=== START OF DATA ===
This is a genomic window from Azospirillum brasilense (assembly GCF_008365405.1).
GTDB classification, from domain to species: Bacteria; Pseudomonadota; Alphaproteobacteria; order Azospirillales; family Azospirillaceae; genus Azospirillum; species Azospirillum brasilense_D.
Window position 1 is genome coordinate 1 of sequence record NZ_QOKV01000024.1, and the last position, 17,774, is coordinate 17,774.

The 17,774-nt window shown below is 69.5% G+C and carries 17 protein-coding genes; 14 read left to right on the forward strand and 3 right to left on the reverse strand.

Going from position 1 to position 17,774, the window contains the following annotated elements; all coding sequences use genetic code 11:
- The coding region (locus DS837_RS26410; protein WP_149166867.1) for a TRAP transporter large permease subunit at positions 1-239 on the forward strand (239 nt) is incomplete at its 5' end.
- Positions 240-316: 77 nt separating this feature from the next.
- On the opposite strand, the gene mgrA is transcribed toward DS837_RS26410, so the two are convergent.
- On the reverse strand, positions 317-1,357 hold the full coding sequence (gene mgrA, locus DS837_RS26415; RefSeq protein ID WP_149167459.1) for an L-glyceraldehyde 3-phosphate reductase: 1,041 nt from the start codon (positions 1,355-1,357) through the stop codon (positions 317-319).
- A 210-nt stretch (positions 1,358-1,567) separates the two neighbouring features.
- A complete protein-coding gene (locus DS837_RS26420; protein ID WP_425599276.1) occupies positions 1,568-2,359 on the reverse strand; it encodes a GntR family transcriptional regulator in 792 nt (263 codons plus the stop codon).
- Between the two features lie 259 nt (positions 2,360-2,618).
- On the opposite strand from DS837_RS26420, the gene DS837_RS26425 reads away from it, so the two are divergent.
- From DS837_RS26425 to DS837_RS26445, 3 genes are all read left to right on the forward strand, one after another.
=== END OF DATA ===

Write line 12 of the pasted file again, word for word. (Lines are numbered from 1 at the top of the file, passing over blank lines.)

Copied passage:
- Between the two features lie 259 nt (positions 2,360-2,618).